This case involves a thirteen-year-old male patient who was the victim of a drive-by shooting. The patient sustained a significant injury to the major vessels in the thorax, which required extensive thoracic surgery. After being stabilized, the patient was discharged. Two days later, he presented back to the hospital complaining of severe shortness of breath and wheezing. It was determined that the patient was discharged with narrowing of the trachea and subglottic stenosis. The patient went into cardiopulmonary arrest in the hospital and was resuscitated, but not before he sustained irreversible brain damage. The patient was transferred to a nursing home and was fully dependent for most aspects of daily living.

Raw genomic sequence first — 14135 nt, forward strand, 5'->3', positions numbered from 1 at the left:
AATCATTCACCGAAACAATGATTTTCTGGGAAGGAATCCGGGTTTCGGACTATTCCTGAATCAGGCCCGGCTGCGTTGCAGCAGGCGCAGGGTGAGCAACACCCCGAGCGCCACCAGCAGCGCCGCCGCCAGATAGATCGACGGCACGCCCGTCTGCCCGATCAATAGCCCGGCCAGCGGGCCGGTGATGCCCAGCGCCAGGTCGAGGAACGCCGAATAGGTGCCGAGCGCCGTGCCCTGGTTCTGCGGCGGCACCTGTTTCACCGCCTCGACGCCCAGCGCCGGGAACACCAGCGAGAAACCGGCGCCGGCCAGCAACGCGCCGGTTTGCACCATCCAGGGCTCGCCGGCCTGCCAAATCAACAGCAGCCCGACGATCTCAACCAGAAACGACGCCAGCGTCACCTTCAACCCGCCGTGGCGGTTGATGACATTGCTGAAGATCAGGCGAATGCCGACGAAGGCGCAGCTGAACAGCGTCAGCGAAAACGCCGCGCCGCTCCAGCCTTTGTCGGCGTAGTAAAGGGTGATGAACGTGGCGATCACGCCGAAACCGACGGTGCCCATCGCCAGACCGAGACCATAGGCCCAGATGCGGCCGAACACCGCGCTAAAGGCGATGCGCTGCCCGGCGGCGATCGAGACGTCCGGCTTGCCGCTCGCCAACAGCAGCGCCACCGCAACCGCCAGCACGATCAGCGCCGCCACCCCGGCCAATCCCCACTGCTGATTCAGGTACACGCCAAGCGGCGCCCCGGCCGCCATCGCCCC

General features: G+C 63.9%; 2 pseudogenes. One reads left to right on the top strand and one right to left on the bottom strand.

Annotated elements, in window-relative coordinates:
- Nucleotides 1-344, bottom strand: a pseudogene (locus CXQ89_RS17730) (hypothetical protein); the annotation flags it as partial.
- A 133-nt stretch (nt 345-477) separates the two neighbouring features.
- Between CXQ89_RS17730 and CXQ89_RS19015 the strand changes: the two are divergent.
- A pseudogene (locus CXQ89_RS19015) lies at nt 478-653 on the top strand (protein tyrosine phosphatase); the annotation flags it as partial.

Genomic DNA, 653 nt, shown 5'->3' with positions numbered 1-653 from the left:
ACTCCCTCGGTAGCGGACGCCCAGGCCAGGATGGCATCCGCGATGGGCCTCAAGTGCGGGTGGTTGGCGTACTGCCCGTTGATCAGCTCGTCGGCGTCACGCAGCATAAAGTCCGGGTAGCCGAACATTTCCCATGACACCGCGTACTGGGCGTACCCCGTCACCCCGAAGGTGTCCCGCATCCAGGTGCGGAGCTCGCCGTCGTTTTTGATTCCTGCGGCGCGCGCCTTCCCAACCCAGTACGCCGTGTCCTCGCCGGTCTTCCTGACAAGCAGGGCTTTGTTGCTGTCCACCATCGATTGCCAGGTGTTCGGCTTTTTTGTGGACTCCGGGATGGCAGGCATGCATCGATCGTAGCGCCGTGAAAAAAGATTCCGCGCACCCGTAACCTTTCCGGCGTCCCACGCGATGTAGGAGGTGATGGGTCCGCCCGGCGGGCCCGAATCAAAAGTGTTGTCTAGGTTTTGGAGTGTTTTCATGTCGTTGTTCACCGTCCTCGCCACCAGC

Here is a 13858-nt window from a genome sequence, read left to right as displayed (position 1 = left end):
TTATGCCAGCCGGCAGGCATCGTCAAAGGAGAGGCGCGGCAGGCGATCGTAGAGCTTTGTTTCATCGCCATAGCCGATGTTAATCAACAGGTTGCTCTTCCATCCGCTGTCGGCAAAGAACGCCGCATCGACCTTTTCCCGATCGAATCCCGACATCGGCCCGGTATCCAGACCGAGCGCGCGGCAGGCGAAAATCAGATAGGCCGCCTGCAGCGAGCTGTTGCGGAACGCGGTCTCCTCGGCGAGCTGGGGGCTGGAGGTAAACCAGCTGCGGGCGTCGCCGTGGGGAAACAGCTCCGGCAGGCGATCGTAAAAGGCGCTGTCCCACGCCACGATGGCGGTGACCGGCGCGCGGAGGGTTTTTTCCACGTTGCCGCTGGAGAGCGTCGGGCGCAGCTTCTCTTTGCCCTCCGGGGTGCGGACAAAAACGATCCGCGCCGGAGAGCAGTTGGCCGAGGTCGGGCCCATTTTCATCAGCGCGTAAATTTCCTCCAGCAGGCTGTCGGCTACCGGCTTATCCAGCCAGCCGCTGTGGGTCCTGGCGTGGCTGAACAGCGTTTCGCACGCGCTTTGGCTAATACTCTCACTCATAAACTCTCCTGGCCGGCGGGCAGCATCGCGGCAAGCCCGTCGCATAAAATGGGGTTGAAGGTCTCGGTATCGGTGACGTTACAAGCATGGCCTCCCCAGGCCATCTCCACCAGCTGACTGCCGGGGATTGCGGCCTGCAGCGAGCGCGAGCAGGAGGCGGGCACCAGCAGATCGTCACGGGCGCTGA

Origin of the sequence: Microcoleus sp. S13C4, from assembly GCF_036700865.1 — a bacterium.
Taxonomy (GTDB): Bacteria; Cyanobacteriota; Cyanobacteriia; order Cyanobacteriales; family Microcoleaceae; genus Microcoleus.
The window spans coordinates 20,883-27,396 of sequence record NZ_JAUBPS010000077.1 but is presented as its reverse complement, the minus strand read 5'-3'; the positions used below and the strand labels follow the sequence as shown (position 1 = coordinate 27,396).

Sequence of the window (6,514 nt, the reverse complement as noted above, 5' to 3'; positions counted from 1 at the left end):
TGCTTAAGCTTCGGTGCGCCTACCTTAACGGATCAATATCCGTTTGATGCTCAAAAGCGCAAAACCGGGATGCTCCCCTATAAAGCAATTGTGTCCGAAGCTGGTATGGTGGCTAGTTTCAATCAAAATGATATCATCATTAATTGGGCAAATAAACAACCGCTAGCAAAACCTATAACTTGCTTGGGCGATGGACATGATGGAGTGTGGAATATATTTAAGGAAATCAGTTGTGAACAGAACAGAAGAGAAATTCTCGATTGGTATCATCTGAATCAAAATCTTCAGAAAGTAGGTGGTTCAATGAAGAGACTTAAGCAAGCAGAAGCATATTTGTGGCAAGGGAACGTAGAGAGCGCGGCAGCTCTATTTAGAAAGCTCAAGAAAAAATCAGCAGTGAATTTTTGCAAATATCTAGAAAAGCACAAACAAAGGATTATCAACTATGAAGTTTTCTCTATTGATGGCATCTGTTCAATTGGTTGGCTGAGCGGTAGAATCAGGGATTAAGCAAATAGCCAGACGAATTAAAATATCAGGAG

Question(s) For Expert Witness
- 1. What caused this condition and was this patient stable enough to be discharged?
Expert Witness Response E-000690
Acquired subglottic stenosis is secondary to localized trauma to subglottic structures. Usually, the injury is caused by endotracheal intubation or high tracheostomy tube placement. If irritation persists, the original edema and inflammation progress to ulceration and granulation tissue formation. This may or may not involve chondritis with the destruction of the underlying cricoid cartilage and loss of framework support. When the source of irritation is removed, healing occurs with fibroblast proliferation, scar formation, and contracture, leading to stenosis or complete occlusion of the airway. This patient should not have been discharged with this condition.